The recent report “demonstrates the power that local communities have to address housing — for better and worse,” Paul Grogan, president and CEO of the Boston Foundation, said in e-mailed comments. “In a few communities that have made a commitment to creating new housing, it’s happening. But in too many other communities, a vocal minority is enough not just to impede the creation of housing, but shut it down completely. It’s an issue of economic necessity and racial equity that Greater Boston must address.”
Local officials acknowledge not everyone in their communities welcomes the sight of new housing, particularly large-scale developments.
In Middleborough, a town of just over 24,000 residents south of Boston, 693 units were permitted from 2013 to 2017. “A lot of the people who have lived here their whole lives are not really happy with the change,” building commissioner Robert Whalen said, while “some think it’s good for the town.”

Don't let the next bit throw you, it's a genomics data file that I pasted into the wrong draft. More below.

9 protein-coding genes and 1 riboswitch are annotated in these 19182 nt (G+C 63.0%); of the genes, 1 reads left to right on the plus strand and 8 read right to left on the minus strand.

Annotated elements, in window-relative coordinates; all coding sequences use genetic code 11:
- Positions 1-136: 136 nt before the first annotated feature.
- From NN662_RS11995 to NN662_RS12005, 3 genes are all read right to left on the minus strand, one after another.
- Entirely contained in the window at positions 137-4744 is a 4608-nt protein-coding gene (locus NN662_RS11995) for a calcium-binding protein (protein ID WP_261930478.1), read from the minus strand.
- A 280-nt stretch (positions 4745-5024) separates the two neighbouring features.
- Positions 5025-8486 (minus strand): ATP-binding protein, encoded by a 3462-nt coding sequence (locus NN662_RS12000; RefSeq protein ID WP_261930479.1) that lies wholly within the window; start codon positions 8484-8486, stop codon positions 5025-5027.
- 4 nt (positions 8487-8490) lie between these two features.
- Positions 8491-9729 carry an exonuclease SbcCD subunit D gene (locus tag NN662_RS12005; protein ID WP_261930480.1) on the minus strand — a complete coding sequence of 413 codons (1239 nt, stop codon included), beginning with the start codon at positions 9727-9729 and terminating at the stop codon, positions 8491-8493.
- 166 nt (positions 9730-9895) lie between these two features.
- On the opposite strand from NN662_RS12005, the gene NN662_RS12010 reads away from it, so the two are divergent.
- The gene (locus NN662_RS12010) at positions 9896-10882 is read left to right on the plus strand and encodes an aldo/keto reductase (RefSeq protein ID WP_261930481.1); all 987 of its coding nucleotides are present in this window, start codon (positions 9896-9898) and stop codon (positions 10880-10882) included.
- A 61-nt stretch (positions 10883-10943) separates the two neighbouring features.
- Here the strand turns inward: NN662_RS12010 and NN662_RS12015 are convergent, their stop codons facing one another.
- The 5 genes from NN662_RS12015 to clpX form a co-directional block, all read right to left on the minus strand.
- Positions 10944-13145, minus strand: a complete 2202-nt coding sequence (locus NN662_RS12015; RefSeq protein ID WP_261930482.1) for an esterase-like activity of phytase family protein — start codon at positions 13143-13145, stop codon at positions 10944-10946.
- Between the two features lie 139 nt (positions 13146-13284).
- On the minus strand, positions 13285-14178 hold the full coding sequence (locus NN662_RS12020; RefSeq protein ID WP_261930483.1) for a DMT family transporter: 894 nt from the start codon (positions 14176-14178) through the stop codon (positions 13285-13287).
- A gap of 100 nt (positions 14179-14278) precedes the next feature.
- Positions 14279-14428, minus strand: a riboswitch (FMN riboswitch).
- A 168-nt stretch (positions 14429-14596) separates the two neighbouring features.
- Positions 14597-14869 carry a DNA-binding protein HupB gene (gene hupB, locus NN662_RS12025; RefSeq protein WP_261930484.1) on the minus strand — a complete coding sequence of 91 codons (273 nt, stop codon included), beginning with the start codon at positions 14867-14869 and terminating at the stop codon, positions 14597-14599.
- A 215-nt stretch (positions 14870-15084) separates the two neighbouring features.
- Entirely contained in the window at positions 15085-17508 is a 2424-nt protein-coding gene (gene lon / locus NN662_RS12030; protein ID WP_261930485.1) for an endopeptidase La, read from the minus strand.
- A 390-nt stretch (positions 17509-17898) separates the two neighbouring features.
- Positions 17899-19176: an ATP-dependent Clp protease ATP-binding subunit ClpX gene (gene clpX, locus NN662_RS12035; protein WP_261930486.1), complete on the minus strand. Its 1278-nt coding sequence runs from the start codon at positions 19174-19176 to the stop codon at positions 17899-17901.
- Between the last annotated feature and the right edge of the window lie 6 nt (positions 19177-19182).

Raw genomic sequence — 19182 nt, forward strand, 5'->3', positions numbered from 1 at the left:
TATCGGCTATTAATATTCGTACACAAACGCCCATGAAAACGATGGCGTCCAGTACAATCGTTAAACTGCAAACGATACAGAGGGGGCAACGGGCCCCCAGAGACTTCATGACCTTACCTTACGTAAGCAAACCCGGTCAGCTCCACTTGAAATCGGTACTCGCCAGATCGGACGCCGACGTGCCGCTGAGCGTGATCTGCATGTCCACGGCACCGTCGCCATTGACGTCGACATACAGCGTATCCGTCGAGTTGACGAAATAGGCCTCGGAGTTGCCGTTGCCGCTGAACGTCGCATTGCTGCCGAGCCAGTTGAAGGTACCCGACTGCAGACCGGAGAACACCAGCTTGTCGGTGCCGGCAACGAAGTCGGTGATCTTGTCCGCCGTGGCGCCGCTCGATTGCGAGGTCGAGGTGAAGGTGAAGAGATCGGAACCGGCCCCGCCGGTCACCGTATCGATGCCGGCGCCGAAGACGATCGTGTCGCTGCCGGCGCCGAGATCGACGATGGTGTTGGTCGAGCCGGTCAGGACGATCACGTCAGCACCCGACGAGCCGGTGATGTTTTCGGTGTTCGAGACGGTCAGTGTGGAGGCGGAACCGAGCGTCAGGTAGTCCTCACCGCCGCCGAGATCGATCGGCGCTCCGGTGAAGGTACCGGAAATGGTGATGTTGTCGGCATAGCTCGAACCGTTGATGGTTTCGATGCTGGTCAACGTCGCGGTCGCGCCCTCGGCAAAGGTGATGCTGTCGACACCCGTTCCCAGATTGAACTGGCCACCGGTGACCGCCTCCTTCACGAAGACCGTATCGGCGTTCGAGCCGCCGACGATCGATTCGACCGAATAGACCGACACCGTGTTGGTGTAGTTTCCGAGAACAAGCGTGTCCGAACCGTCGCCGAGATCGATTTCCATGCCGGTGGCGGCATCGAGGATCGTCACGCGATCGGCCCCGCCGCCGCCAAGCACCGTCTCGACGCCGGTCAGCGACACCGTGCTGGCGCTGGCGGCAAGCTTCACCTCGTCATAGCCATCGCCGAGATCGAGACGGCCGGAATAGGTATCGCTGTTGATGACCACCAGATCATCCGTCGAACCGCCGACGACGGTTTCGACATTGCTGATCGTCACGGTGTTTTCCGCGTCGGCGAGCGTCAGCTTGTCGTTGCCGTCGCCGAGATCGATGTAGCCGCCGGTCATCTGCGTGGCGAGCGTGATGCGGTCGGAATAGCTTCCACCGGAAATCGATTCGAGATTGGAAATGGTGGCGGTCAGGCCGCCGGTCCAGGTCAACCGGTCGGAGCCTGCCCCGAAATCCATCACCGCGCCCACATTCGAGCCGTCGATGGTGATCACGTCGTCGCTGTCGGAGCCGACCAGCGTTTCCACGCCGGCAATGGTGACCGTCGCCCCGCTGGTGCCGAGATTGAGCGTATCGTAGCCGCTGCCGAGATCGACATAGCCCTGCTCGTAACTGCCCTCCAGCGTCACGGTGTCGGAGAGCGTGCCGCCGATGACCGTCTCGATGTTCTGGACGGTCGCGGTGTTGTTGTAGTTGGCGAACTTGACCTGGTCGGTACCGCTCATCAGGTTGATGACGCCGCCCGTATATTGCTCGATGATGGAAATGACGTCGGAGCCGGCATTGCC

Recognizing the divide, officials in municipalities seeing significant development try to ensure it is compatible with the community. Everett, for instance, adopted inclusionary zoning to ensure that as market-rate units are built, affordable ones also are added.
In a statement, Everett Mayor Carlo DeMaria said the city is benefiting from economic growth but needs to ensure all residents “can afford to stay here.”
Explaining why housing production has surged in some cities and towns, local officials cited proactive measures by the communities and market forces.
“Part of it is happening organically,” said Tony Sousa, Everett’s director of planning and development, noting because it is close to Boston and some of its neighbors are becoming built-out, Everett has become appealing to developers. But he said the city, which permitted 1,261 units from 2013 to 2017, also has adopted zoning to encourage more multifamily and mixed residential and commercial projects.